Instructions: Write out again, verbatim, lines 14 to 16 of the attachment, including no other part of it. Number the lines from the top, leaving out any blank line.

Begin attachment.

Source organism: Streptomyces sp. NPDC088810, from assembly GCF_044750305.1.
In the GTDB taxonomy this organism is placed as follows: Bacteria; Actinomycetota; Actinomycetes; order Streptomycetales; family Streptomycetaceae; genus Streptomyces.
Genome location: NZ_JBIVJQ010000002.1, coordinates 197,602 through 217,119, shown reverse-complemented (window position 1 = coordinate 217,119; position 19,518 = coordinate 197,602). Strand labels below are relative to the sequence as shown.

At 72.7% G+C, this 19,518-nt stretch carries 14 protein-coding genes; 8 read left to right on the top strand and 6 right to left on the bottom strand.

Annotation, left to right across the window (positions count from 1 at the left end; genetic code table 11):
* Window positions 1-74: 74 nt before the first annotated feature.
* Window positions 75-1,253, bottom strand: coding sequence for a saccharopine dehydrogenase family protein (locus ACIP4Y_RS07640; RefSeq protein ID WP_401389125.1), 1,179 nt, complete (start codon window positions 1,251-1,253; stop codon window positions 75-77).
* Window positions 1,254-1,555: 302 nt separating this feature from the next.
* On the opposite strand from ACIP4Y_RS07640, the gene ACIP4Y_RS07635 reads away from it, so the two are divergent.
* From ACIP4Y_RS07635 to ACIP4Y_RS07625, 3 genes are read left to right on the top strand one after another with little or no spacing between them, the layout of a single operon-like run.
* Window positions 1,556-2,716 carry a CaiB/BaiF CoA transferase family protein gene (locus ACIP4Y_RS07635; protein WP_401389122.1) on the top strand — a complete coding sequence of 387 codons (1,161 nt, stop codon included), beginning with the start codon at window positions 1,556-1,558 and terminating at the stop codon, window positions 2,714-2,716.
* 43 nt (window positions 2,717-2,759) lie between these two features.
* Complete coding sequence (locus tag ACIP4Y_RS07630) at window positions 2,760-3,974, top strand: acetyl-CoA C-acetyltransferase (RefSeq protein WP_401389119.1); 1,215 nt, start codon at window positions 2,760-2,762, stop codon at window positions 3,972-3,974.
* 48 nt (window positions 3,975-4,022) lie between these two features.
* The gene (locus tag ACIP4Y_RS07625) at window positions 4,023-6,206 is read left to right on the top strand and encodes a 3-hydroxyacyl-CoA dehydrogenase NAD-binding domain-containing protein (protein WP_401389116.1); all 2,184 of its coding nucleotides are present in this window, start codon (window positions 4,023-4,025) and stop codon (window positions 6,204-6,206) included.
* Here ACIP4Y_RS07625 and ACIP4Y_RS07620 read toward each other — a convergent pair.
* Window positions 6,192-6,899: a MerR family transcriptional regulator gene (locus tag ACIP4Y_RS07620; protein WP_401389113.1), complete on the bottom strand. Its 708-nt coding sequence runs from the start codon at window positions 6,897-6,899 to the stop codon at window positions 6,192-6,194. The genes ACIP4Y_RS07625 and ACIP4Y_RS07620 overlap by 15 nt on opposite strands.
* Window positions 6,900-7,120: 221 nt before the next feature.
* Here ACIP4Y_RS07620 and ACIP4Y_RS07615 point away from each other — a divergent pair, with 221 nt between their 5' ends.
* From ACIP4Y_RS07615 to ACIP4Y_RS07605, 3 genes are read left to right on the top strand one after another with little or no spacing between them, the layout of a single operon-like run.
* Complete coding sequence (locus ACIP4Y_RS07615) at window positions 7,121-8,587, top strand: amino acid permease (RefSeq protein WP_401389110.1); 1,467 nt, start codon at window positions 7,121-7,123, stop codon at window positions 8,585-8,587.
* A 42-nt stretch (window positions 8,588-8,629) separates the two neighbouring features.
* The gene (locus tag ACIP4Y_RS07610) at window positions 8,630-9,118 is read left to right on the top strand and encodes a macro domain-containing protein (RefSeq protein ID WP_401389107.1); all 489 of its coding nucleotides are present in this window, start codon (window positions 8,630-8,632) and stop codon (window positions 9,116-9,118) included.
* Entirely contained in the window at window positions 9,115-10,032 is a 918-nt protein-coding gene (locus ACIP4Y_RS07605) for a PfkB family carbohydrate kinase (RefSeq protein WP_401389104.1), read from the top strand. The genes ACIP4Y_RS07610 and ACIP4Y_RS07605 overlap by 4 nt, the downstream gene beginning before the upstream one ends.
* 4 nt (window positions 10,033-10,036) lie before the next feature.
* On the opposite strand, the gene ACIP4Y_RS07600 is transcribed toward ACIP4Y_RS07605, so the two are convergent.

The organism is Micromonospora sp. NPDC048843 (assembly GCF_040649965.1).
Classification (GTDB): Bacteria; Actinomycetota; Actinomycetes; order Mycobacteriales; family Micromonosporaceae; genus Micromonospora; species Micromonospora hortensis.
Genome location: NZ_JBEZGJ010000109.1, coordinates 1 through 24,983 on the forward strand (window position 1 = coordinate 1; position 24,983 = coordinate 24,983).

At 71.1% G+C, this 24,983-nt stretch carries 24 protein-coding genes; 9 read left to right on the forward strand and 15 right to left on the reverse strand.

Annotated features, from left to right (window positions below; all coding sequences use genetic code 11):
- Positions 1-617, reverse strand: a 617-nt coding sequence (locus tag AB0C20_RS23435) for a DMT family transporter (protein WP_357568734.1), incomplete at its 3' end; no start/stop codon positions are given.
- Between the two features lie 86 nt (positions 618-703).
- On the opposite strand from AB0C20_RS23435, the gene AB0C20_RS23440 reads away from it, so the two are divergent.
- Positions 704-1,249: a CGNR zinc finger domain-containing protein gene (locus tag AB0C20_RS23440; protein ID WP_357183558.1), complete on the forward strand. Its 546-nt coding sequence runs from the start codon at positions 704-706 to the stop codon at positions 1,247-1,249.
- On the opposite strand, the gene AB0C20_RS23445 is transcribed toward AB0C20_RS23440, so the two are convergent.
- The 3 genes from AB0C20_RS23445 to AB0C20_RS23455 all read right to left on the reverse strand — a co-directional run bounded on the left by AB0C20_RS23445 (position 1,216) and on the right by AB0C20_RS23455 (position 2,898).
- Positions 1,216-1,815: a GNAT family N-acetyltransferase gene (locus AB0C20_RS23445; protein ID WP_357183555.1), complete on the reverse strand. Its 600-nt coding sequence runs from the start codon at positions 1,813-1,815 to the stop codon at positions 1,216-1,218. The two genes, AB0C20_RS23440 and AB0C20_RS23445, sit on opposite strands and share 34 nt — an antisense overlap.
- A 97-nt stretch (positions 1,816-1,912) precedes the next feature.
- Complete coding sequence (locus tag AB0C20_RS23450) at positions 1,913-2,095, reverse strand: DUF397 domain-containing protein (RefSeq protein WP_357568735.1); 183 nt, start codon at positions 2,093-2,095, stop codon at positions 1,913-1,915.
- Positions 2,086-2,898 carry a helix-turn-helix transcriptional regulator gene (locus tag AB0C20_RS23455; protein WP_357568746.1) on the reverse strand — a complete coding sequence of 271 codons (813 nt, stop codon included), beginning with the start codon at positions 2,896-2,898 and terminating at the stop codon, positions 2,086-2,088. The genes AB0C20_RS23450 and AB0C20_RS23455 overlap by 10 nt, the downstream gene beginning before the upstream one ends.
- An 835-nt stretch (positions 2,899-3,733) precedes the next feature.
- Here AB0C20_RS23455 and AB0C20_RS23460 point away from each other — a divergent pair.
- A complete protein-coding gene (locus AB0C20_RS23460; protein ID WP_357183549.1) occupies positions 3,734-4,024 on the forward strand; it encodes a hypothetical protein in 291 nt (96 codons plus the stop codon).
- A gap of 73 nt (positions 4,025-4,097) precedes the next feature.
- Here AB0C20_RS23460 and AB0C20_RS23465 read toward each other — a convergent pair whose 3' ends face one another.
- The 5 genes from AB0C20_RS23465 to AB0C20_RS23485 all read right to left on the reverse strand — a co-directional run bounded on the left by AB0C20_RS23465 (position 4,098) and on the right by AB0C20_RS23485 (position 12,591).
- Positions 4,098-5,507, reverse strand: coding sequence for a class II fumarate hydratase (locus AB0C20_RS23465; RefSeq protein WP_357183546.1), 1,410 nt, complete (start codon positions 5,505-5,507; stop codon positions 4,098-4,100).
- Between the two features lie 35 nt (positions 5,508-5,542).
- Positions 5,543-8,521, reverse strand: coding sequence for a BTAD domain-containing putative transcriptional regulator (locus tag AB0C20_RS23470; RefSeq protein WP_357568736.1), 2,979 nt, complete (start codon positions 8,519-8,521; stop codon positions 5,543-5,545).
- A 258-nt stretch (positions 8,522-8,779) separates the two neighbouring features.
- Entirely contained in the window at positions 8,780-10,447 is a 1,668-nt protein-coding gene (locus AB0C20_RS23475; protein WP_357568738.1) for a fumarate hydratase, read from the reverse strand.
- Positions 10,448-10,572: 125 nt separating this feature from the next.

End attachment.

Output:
* 48 nt (window positions 3,975-4,022) lie between these two features.
* The gene (locus tag ACIP4Y_RS07625) at window positions 4,023-6,206 is read left to right on the top strand and encodes a 3-hydroxyacyl-CoA dehydrogenase NAD-binding domain-containing protein (protein WP_401389116.1); all 2,184 of its coding nucleotides are present in this window, start codon (window positions 4,023-4,025) and stop codon (window positions 6,204-6,206) included.
* Here ACIP4Y_RS07625 and ACIP4Y_RS07620 read toward each other — a convergent pair.